Diversity and richness indices were calculated using QIIME. Distance matrices [weighted UniFrac  for BAL comparison with previous lung studies; Bray–Curtis for stool and shared taxa] were calculated in QIIME  to assess compositional dissimilarity between samples and visualized using PCoA plots constructed in Emperor . Bray–Curtis paired distance was determined using whole dataset OTU picking (see Additional file 1: Supplemental Methods for code, ). Permutational multivariate analysis of variance (PERMANOVA) was performed using Adonis in the R environment (vegan package) to determine factors that explained variation in microbiota composition (see Additional file 1: Supplemental Methods for code) and was used to confirm that BAL and stool composition were not related to processing factors (p ≥ 0.1). Each clinical, microbiological, and demographic factor was initially examined via PERMANOVA in relationship with microbial composition. PERMANOVA examines each variable independently of all other variables examined and does not require additional adjustment against other factors being examined . We then further examined only those factors which were statistically significant within PERMANOVA. Unsupervised hierarchical clustering was performed using the hclust function in the R environment (stats, heatmap3 packages) with Bray–Curtis distance (vegan package) and Ward 2 cluster method on bacterial families present in ≥ 1 sample at ≥ 3% abundance.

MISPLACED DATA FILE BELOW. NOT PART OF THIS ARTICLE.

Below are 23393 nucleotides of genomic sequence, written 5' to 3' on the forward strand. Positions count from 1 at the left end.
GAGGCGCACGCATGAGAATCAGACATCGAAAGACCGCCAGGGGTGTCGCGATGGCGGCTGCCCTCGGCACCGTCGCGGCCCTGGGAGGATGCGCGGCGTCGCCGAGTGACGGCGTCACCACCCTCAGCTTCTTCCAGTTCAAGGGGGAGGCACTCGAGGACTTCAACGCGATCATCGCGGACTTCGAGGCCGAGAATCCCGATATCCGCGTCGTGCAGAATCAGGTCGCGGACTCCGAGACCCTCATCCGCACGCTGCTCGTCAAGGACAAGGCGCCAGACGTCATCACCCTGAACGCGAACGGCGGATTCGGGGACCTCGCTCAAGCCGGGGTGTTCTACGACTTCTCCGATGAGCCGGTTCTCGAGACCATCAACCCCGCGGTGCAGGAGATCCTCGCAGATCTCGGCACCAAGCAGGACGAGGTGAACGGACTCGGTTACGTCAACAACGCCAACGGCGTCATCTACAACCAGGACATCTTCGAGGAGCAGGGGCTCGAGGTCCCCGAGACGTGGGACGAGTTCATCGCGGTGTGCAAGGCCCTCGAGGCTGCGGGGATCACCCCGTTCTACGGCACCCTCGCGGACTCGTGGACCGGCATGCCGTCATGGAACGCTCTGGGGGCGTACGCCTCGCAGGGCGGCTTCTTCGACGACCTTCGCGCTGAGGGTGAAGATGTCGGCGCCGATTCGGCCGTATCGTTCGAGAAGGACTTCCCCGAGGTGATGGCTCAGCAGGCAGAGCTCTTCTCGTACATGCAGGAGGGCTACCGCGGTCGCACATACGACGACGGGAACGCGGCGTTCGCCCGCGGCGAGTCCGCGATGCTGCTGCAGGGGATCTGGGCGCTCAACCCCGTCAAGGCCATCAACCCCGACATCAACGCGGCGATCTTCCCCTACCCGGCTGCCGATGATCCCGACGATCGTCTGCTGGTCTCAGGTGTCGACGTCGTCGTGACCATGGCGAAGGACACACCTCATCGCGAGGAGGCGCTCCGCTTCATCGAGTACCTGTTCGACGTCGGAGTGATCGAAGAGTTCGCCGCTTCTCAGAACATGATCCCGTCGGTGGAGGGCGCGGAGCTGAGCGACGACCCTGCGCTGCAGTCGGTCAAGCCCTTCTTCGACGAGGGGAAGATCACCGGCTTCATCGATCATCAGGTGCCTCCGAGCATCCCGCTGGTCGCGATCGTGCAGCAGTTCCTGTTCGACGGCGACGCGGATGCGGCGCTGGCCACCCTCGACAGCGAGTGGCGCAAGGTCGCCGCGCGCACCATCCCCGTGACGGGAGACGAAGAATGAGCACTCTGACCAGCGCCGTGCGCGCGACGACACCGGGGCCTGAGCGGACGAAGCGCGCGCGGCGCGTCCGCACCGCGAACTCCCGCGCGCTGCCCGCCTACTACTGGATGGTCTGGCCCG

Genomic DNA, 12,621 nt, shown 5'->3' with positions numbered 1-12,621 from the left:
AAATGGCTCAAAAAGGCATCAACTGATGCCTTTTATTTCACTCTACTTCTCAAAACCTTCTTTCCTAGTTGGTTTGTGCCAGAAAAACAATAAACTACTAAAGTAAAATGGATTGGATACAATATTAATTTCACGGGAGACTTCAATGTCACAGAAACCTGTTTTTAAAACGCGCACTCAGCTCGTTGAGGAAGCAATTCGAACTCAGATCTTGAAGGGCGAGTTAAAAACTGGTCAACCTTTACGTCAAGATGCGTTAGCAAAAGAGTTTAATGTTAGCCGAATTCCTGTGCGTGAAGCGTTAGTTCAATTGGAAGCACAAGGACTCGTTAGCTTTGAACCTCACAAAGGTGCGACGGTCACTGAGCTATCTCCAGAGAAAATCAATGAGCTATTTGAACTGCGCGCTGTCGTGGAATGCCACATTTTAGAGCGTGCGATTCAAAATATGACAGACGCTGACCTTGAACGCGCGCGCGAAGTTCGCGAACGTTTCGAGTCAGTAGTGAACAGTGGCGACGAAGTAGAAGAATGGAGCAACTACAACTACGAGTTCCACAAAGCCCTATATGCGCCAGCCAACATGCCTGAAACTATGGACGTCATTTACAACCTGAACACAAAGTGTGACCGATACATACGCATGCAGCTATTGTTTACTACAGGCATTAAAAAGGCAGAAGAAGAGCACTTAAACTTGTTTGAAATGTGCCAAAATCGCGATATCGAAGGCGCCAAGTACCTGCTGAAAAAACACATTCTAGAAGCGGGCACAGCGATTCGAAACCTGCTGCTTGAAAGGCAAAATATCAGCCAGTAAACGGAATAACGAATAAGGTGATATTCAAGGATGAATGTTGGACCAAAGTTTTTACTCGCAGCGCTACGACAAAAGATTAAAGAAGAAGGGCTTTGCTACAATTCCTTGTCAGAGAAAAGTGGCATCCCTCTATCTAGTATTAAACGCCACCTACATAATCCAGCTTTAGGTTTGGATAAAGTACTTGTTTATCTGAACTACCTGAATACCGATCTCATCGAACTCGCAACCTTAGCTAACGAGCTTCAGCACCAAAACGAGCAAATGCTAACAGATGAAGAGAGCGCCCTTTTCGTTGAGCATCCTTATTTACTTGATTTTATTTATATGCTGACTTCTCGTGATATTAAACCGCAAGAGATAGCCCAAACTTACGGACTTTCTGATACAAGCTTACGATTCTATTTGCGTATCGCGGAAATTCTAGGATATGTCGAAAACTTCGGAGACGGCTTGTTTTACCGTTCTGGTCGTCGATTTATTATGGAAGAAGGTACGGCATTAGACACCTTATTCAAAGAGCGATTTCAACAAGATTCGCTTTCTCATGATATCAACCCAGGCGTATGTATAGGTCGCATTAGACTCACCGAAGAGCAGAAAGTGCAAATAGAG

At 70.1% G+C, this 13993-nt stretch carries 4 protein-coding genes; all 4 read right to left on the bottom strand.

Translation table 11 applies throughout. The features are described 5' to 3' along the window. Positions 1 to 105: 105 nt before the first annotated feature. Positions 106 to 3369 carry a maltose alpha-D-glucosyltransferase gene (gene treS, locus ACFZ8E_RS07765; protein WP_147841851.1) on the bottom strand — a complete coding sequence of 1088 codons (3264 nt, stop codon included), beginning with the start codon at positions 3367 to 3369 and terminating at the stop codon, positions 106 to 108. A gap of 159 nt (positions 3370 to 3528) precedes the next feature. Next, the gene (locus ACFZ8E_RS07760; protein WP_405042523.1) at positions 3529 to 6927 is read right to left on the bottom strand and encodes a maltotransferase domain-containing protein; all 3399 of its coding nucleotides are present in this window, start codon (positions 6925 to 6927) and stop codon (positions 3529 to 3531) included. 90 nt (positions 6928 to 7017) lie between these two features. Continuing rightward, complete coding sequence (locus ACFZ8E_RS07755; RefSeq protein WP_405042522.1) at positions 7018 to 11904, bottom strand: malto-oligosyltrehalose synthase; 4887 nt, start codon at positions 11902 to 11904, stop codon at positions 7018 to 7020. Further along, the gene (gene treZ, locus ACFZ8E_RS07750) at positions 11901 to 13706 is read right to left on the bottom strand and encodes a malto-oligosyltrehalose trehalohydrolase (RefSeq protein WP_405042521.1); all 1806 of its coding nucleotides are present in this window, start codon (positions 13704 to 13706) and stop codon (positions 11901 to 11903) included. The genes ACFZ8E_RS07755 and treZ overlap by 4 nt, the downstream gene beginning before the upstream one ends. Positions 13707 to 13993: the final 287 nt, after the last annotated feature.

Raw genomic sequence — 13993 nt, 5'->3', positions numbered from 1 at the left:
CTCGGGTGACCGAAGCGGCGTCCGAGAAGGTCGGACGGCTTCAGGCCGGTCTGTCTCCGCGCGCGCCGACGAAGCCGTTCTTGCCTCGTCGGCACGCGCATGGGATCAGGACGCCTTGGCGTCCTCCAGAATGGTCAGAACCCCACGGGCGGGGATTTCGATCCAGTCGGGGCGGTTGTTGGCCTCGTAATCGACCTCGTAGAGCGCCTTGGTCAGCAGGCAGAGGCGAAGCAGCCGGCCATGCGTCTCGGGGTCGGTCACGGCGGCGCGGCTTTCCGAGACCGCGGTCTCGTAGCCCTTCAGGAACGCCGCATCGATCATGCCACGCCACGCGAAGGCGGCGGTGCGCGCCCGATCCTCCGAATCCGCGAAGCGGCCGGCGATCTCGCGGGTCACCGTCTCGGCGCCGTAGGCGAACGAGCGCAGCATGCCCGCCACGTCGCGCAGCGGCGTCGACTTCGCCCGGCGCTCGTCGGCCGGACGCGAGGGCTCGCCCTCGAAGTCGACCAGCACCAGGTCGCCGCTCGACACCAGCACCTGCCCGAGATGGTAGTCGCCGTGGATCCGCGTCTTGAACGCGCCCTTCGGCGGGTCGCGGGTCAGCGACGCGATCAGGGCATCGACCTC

To determine which OTUs differed in relative abundance between patient CD4, paired distance, or infection groups, the distribution of each OTU was modeled using Poisson, negative binomial, or zero-inflated negative binomial distributions and the best fit distribution was assigned based on Akaike information criterion (AIC), as previously described . This modeling approach is appropriate for sequence-count data, and was corrected for multiple testing using false-discovery rate [q < 0.05, see Additional file 1: Supplemental Methods for code, ]. Results were presented if ≥ 50% of the enriched group possessed the OTU and mean OTU difference between patient groups was ≥100 reads/sample. Random forest classification was performed in the R environment with package randomForest using 5000 trees to validate OTU distribution modeling (see Additional file 1: Supplemental Methods for code).
When examining the association between clinical or microbiological factors and patient groups, p values were calculated on the basis of covariate distribution by Kruskal–Wallis (numerical, skewed distribution, > 2 groups), Mann–Whitney (numerical, skewed, 2 groups), chi-square (categorical), or Fisher’s exact (sparse categorical) tests. To test for THP-1 differences based on patient group, Kruskal–Wallis was performed in GraphPad Prism 6. Except where indicated, all analyses were conducted in the R statistical programming environment.